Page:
Buttermilk has a huge range of uses in your kitchen. If you bought a bottle to make pancakes, you could end up using the extra for everything from fried chicken to peach sherbet. But what if you don’t have any—and don’t want to go to the store? Or you did go to the store and they’re all out? Today, we’ll break down how to make your own buttermilk substitutes, and share some highly recommended recipes to put them to good use.
What is buttermilk, anyway?
Traditionally speaking, buttermilk is a liquid by-product of butter-churning. Here’s the gist: You start with cream, churn (or food-process) until it separates, and end up with butter and buttermilk. If you’re making American-style butter—with fresh cream as the starting point—the buttermilk will be equally fresh. If you’re making cultured butter—with crème fraîche as the starting point—the buttermilk will be as tangy as expected, but not quite as thick as what you’d find at the supermarket (more on that in a bit). Because the butter claims most of the fat and little of the protein, old-school buttermilk is also naturally low-fat and rich in protein.
But perhaps you’ve seen (and possibly been confused by) recipes calling for whole-milk buttermilk, like this Cracklin’ Cornbread from chef Sean Brock. In the past, this would have been an oxymoron. These days, however, commercially available buttermilk “is just cultured milk,” according to dairy farmer Randy Lewis. “It has nothing to do with butter. And whether it’s full-fat or low-fat depends on the milk you start with.”
Can I really make my own buttermilk at home?
Sure! To make modern-day buttermilk, you just need to culture milk. This can be accomplished with a culture like Flora Danica. Or—just like making homemade yogurt or crème fraîche—you can add buttermilk to milk (The Joy of Cooking recommends ½ cup buttermilk to 1 quart skim milk, both room temperature). Let the two become one over a day or so, depending on how warm or cold your kitchen is.
That said: If you don’t have something like Flora Danica, a starter’s worth of buttermilk, or a bunch of time to spare (hey, me neither), worry not. This is where homemade buttermilk substitutes you can make with fridge and pantry staples come in handy.
Easy buttermilk substitutes
Milk plus lemon juice or vinegar.
Estimate 1 cup of milk (any type works) to 1 tablespoon of acid. Stir together and leave at room temperature for about 10 minutes, or until curds start to form, then use right away.
Plain or Greek yogurt, thinned with milk or water. Add milk or water, splash by splash, to any kind of yogurt (or even sour cream or crème fraîche) until you reach a buttermilk-esque consistency, and whisk until smooth.
Kefir. This cultured dairy product has a similar thickness to commercial buttermilk. What’s more, if a recipe calls for whole-milk buttermilk and you aren’t able to find that in stores, whole-milk kefir is your next best bet.
Powdered buttermilk Dehydrated buttermilk powder can be found at specialty markets online and consists of exactly what it sounds like. Add a few tablespoons of buttermilk powder to a cup of water for an excellent substitute that doesn’t require keeping a bottle or carton in the refrigerator. You can also add buttermilk powder directly to dry ingredients for a flavor boost.
These pancakes will taste richer, more buttermilk-y, and more complete in any side-by-side taste test—all thanks to one little ingredient switcheroo. The end result is a fluffy, extra-satisfying texture you have to experience to believe.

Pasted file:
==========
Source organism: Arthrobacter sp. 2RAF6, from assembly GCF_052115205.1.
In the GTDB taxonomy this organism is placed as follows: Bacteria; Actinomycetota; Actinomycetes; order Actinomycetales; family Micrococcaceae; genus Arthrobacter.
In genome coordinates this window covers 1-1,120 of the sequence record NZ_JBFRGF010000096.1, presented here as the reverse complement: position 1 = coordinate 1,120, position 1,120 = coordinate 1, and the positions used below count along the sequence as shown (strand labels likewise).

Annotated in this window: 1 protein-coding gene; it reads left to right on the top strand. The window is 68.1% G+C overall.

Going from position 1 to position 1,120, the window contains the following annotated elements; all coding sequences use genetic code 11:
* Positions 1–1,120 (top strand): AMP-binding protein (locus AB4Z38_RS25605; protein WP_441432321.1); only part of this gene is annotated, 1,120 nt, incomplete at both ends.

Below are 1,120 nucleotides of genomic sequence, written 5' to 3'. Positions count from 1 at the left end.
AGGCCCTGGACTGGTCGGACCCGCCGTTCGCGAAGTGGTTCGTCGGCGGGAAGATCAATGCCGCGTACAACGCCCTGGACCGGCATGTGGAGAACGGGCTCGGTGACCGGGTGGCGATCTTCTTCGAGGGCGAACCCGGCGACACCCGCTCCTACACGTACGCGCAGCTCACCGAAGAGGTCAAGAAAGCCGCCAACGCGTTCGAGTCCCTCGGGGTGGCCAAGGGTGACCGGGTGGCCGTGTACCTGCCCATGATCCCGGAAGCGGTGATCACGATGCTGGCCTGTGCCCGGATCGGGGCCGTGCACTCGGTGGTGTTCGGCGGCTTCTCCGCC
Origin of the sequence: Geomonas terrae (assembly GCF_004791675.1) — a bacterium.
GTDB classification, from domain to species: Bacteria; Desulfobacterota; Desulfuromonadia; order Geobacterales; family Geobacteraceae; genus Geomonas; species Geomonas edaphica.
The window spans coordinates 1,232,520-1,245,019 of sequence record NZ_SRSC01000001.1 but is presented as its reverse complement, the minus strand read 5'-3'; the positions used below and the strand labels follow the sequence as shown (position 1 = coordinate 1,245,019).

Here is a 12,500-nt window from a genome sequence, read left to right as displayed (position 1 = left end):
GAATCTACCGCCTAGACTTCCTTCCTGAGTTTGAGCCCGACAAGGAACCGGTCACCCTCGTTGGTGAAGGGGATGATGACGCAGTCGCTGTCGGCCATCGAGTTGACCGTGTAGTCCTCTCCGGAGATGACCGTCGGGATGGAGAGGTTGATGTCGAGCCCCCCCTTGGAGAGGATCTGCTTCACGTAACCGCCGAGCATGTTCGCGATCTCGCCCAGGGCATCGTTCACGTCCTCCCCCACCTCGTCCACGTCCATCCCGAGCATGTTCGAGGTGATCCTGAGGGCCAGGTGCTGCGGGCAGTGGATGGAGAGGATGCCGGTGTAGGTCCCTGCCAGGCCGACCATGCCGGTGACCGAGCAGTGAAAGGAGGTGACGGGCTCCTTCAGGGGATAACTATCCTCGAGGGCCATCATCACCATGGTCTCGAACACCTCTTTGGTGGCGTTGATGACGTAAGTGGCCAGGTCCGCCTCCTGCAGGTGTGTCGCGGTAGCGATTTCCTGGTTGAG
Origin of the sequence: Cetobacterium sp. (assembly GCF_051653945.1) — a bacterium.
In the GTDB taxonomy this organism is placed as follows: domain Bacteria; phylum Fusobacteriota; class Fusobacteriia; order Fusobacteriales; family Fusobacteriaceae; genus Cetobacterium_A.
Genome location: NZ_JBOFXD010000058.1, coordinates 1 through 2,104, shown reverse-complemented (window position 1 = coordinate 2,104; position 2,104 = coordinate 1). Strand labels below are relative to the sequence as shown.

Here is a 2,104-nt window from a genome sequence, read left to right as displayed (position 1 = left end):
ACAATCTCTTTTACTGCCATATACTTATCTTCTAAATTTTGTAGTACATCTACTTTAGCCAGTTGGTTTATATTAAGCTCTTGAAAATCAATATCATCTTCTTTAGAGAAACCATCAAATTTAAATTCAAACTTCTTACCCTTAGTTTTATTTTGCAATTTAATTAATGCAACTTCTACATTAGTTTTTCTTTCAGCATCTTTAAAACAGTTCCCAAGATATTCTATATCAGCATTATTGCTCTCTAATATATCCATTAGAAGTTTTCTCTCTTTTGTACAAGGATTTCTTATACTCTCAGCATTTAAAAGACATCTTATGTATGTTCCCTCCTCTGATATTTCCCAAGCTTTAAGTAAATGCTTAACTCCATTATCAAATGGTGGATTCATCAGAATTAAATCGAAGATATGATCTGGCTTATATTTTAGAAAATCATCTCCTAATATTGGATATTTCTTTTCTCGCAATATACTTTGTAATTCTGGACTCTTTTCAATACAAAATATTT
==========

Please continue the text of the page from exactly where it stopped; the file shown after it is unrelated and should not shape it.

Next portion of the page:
This buttermilk waffle recipe that welcomes buttermilk substitutes recipe is adapted from the base of Kenji Lopéz-Alt’s Bacon, Cheese, and Scallion Waffles on Serious Eats (just with more butter). Make a big batch—they reheat beautifully.
Bake buttermilk biscuits, cook up a pan of meaty gravy, and prepare for a breakfast so hearty and satisfying it will force your bowl of cereal into retirement.
Similar to chili, this buttermilk stew tastes better as the days go by and the flavors develop. It has a rich, tangy taste thanks to the buttermilk, punctuated by the sharpness from the garlic and ginger.
This excellent no-cook ice cream is perfect for summer: Quick and easy, no need to turn on the stove, and it highlights summer berries at their peak. The creamy texture and tang of buttermilk and sour cream balance it out.
Chef James writes that this recipe for took nearly 20 years to develop, and we think it shows. The result is intensely flavorful and expertly spiced chicken with a crisp, dark skin reminiscent of parchment and juicy, flavorful meat thanks to a pre-frying buttermilk soak.
The colossal cookies have a slightly cakey texture and a gooey, moist center. The touch of tang from the buttermilk is the perfect counterbalance to the incredible sweet, slightly salty dough.
The world’s easiest mashed potatoes are made in the Instant Pot, and this buttermilk-infused recipe that puts leeks front and center is no exception. All variations are fair game with these potatoes: If you don’t feel like rinsing and chopping leeks, swap in shallots, more garlic, a yellow onion, or nothing at all.
This light, moist, lemony cake is genius for so many reasons: It’s powerfully puckery. It’s got both more fresh lemon juice and zest than you’d expect or normally see in a recipe, and the flavor holds up under heat.
Boil beans with a bit of onion and garlic and, once they’re tender, cool with a generous amount of buttermilk and fresh garlic. As they soak, the buttermilk adds lots of acidity and tanginess, while the garlic adds depth of flavor.